• ‘If you become dizzy or faint while sitting, take several deep breaths and bend forward with your head between your knees.’
    • ‘He felt faint from the lack of oxygen he was now receiving.’
    • ‘‘I was putting my arm under pressure but I was losing so much blood I was beginning to feel very faint,’ she said.’
    • ‘Jane awakens again later in the afternoon, faint with hunger and still numb from emotion.’
    • ‘Finally another man went down to check and found him weak and faint from exertion and lack of air.’
    • ‘If you feel faint, sweaty, dizzy or confused you may be suffering from an insulin reaction.’
    • ‘My hands were trembling, I almost reached for the phone to call Nick because I felt so faint and dizzy.’
    dizzy, giddy, light-headed, muzzy, weak, weak at the knees, unsteady, shaky, wobbly, off-balance, reeling
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verb

[NO OBJECT]
  • 1Lose consciousness for a short time because of a temporarily insufficient supply of oxygen to the brain.

    • ‘Don't go if you faint at the sight of blood.’
    • ‘Pacemakers are usually used to treat an abnormally slow heartbeat (heart block) which can cause dizziness, fainting or blackouts.’
    • ‘He then began to hyperventilate and allegedly fainted and hit the car in front of him.’
    • ‘It was concluded that the pilot had fainted or lost his horizon.’
    • ‘Get the person to lie down on his or her back and elevate the feet higher than the head to keep adequate blood flow to the brain, which will prevent fainting.’
    • ‘The victim has signs of shock, such as fainting, pale complexion or breathing in a notably shallow manner.’
    • ‘When blood pressure drops, less blood flows to the brain, leading to fainting.’
    • ‘The surgery in May came after she had started to suffer alarming ‘blue’ spells, in which she would faint through lack of oxygen.’
    • ‘Geneva was beginning to faint from lack of oxygen, and when he let go of her, she fell to the floor, desperately trying to see who was fighting the men to save her.’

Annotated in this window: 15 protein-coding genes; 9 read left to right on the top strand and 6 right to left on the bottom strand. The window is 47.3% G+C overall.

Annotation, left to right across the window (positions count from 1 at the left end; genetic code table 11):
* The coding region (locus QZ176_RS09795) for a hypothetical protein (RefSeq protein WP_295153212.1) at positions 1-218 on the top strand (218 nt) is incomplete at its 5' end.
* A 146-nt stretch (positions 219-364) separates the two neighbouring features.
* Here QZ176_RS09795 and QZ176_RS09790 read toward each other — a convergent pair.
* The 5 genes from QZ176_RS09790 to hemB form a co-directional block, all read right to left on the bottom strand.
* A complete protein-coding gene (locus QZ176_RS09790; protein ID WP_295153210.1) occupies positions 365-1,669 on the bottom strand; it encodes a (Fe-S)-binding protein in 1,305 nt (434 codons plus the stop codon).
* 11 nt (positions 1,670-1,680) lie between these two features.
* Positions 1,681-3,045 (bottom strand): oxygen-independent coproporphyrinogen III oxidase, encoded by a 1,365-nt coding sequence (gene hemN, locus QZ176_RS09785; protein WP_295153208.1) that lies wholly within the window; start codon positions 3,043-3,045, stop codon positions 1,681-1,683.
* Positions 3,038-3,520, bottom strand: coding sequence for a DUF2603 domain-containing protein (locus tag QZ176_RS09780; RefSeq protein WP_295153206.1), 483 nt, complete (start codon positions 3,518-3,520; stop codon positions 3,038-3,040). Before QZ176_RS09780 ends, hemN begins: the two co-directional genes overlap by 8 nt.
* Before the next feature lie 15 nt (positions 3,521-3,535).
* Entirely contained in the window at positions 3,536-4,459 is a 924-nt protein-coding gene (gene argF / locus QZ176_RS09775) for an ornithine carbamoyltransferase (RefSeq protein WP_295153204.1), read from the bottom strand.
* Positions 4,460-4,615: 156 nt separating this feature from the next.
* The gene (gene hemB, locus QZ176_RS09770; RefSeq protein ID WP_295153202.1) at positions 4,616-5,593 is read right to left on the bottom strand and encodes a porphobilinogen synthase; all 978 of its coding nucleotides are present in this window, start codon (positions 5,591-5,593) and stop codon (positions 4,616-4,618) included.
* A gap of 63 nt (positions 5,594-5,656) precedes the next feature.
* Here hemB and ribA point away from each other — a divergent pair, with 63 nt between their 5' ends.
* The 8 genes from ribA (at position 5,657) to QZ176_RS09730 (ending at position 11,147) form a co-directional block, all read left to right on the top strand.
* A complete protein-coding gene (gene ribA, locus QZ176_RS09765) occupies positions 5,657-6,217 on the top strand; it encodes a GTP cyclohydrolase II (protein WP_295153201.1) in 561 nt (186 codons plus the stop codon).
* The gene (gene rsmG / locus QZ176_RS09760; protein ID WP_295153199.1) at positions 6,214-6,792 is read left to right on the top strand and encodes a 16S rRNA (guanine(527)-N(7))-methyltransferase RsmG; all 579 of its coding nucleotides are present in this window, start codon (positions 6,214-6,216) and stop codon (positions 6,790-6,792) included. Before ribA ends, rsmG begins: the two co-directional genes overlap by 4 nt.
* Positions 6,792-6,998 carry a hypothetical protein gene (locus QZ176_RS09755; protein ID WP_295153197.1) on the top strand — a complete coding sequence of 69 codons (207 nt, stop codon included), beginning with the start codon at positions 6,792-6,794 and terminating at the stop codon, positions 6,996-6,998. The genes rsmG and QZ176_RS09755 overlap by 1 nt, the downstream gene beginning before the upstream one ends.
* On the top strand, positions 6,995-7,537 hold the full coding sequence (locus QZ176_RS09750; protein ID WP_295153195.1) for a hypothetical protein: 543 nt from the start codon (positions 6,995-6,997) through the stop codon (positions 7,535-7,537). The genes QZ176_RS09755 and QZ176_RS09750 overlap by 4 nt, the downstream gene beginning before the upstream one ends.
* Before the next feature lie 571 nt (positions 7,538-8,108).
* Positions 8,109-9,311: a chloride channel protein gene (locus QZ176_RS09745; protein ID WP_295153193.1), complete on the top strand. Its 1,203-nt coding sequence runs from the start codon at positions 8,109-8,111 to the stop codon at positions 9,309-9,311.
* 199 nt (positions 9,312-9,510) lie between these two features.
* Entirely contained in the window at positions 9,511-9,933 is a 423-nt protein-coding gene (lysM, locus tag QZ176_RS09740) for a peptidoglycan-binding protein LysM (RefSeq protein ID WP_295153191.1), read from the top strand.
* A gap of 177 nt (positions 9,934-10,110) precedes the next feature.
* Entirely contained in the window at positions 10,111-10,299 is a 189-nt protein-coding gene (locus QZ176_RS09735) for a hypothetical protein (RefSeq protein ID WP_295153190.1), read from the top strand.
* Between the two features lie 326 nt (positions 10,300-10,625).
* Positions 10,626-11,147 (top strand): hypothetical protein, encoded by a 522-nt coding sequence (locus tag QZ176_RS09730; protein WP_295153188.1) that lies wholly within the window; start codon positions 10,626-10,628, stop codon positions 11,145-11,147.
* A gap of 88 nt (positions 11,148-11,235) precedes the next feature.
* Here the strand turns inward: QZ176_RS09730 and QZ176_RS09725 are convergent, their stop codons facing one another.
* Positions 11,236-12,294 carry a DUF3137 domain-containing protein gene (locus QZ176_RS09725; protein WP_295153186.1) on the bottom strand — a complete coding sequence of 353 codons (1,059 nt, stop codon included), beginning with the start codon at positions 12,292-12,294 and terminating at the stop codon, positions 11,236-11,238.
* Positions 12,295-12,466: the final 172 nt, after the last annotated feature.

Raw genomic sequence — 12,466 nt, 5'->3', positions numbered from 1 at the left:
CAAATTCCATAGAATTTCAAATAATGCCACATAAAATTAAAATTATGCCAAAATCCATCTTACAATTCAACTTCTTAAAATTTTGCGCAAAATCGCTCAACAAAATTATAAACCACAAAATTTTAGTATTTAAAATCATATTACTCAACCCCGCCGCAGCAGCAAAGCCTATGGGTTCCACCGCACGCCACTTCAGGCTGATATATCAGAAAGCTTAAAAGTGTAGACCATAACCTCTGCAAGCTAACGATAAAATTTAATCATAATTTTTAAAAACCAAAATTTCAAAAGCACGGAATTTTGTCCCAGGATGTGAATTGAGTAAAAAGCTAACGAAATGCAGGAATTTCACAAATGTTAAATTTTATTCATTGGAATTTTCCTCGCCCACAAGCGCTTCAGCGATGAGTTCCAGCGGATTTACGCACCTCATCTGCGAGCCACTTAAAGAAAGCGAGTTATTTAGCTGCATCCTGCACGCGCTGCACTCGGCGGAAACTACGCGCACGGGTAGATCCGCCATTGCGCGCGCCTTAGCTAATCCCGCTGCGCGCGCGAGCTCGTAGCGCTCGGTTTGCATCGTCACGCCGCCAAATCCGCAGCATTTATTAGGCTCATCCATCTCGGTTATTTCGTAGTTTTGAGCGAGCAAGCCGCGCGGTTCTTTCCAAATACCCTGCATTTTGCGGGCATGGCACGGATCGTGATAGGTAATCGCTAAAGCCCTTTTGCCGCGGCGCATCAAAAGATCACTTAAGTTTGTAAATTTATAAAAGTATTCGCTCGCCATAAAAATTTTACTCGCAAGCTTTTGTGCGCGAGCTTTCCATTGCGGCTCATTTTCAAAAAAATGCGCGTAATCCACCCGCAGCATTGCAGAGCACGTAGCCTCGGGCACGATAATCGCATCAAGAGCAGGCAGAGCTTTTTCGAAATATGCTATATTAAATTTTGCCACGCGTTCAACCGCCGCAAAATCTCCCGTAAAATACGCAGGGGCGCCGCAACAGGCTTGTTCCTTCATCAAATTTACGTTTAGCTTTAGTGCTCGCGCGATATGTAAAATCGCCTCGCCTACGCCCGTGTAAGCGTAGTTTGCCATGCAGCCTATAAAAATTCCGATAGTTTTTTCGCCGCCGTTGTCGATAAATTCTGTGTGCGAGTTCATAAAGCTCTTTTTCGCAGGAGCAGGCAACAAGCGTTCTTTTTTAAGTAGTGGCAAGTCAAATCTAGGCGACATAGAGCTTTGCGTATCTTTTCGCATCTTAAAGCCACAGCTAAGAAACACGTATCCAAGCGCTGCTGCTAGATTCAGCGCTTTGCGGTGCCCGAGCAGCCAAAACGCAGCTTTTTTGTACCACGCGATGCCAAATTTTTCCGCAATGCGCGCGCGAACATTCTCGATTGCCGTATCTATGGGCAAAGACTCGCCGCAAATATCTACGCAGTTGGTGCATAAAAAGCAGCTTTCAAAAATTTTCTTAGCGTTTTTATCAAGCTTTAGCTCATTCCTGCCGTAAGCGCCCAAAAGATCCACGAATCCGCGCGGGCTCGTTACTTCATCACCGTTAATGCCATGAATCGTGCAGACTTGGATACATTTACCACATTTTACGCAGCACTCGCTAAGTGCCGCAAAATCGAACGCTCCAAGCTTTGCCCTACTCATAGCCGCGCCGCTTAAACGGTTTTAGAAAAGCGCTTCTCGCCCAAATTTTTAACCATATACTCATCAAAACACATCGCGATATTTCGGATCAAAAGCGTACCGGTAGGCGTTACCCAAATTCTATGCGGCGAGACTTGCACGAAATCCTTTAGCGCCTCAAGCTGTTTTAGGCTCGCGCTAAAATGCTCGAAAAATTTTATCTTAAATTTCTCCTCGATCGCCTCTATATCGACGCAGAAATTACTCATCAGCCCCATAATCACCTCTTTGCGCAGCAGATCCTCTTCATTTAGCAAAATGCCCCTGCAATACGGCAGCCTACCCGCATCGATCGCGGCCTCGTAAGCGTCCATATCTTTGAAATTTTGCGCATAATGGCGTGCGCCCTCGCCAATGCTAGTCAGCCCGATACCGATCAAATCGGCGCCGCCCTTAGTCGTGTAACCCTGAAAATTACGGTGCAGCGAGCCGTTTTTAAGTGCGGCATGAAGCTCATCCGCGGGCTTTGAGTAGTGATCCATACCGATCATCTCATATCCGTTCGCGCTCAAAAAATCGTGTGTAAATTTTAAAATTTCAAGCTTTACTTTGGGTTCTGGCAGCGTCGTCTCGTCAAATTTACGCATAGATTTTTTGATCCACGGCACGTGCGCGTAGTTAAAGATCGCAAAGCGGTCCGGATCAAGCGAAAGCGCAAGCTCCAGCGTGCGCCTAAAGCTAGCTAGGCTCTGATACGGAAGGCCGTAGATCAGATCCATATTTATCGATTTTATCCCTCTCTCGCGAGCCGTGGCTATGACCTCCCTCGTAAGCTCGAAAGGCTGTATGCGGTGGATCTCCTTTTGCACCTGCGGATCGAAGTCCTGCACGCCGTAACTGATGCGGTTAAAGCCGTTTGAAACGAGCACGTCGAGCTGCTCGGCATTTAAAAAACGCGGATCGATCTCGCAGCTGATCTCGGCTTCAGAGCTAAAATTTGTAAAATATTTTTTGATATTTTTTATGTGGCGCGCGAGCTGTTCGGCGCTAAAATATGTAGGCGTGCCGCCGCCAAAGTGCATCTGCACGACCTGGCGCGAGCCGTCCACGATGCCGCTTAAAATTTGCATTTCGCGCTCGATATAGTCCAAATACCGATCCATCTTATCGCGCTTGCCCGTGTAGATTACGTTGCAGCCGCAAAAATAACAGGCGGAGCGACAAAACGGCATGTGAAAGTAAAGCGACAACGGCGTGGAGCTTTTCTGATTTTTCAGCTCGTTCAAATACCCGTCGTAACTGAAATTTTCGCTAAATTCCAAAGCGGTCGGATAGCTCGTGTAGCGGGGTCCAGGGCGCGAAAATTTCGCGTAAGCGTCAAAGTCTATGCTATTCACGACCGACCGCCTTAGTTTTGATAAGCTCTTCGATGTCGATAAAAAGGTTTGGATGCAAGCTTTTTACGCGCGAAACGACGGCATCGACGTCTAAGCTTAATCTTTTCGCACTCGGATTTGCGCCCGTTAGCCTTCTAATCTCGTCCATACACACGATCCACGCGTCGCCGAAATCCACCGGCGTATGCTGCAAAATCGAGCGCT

• ‘Common signs of pulmonary hypertension are shortness of breath with activity, feeling tired, fainting and chest pain.’
    • ‘The patient hadn't fainted; she'd had a stroke and this was the woman who had been so kind to me.’
    • ‘Physical activity, even if it's not very strenuous, may trigger extreme fatigue, dizziness or even fainting.’
    • ‘The child may tire easily and may even faint from physical activity.’
    • ‘I'd do it myself, but I faint at the sight of a needle.’
    • ‘Since the age of 14 he had been fainting and losing consciousness regularly at school.’
    • ‘Hip fractures were not associated with fainting or the use of sedatives or alcohol.’
    • ‘Call the doctor if your child faints more than once in a month.’
    • ‘My back was hurting badly and I was fainting, losing my senses.’
    • ‘"I have to go… the incense, it's making me faint.’
    • ‘During either stage, the investigator stops the test if the volunteer faints or develops low blood pressure.’
    pass out, lose consciousness, fall unconscious, black out, collapse
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    1. 1.1archaic Grow weak or feeble; decline.
      ‘the fires were fainting’
      • ‘The flame of the soldiers' fire grew faint, white mists rose in the fields, the cannon in the forest ceased and the birds began.’

noun

  • A sudden loss of consciousness.

    ‘she hit the floor in a dead faint’
    • ‘The first time he had drunk it he had been violently sick, then had fallen to the ground in a dead faint as the mildly poisonous root exploded through his system.’